6. Three [Fe II] lines were detected in the SWS spectrum towards L1551 IRS 5, with a fourth line at [FORMULA] 1.5 [FORMULA], and upper limits on several others. Although it would seem at first sight that shocks would be the most likely source of excitation in a known shocked region such as this, the line intensities do not fit the predictions of simple shock models. The problem with such shock interpretation of the [Fe II] lines is that the line ratios and strengths imply densities and temperatures which are outside the range considered by Hollenbach & McKee. However, as explained in 4.1.1 4.1.3, the overall energy budget and observed densities place stringent limits on possible shock models, leading us to explore other models. An alternative explanation has been examined where the [Fe II] gas is hot ([FORMULA] 4000 K) and dense ([FORMULA] cm-3). Although this provides an acceptable fit to the relative line intensities, it provides no constraints as to the precise heating mechanism of the gas - although it seems likely that it would have to occur very close to the root of the outflow. The lack of detection on Br [FORMULA] [FORMULA] 4.052 or Br [FORMULA] [FORMULA] 2.626, and the known low surface temperature ([FORMULA] 5500 K) of the central protostellar object argue against efficient excitation in a high UV field environment, making shocks the most likely way to explain the [Fe II] and [Si II] emission intensities.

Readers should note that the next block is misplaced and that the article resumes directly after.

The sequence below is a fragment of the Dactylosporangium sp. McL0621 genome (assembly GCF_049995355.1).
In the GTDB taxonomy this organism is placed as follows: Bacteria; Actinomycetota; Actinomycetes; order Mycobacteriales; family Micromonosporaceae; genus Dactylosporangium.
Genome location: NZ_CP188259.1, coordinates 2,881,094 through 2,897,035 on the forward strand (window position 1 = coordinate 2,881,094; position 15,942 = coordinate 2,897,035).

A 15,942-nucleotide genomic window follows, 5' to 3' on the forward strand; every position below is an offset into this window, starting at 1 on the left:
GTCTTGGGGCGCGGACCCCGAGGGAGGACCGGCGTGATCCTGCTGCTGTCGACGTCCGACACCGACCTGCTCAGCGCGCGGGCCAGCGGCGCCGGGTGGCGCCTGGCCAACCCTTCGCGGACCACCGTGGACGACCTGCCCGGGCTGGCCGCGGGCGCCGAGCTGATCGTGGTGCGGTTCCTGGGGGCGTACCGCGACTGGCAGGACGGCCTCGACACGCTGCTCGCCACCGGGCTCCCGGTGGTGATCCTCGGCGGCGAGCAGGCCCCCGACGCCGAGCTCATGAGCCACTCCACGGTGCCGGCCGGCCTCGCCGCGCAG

7. The SWS observations did not detect any emission from rotationally excited H2. Observations with UKIRT of the vibrationally excited S and Q-branch lines were consistent with the gas having an excitation temperature of [FORMULA] 2500 K. Given the likely opacity to the central source which was predicted in our modelling, it is unlikely that we would have detected emission due to this hot gas component. Similarly, there was no evidence of lower temperature ([FORMULA] 500 K) gas, as has been inferred towards many other sources.

  8. Observations with UKIRT of the CO absorption bands close to 2.4 µm are best fit with gas temperatures [FORMULA] 2500 K, and a column density [FORMULA] 6[FORMULA]1020 cm-2.

  9. Evidence for dense (coronal and higher densities) and hot (at least 2500 K up to perhaps 5000 K) gas is manifest in a multitude of observables; a) the overall SED, b) the CO bands, c) for a `normal' [CO]/[H2] = 8 10-5, the implied H2 colum density N(H2) = 6 1020/8 10-5 = 8 1024 [FORMULA] 1025 cm-2 for gas at T [FORMULA] 2500 K, d) the H2 emission (presence of rovibrational emission and absence of pure rotational lines) e) the [Fe II] spectrum, and f) that the SiII 35 micron is also consistent with this gas.

    Although each of these individual pieces of evidence may have several interpretations, we argue that the combination of them all makes it highly likely that such a hot and dense gas phase is present. The problem as how to produce and to maintain this region (which has not previously been presented in the literature elsewhere) is beyond the scope of the present paper. Our simple modelling is based on steady state assumptions about processes which are most probably highly dynamic in nature. Any attempt to provide an explanation(s) would at the moment be based on pure speculation, and so we instead indicate the need for extensive theoretical work, which is beyond the scope of the present observational paper.

  10. Observations at a number of other locations along the molecular outflow, and towards the Herbig-Haro object HH29, revealed no emission apart from weak C II and O I lines.

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© European Southern Observatory (ESO) 2000

Online publication: January 29, 2001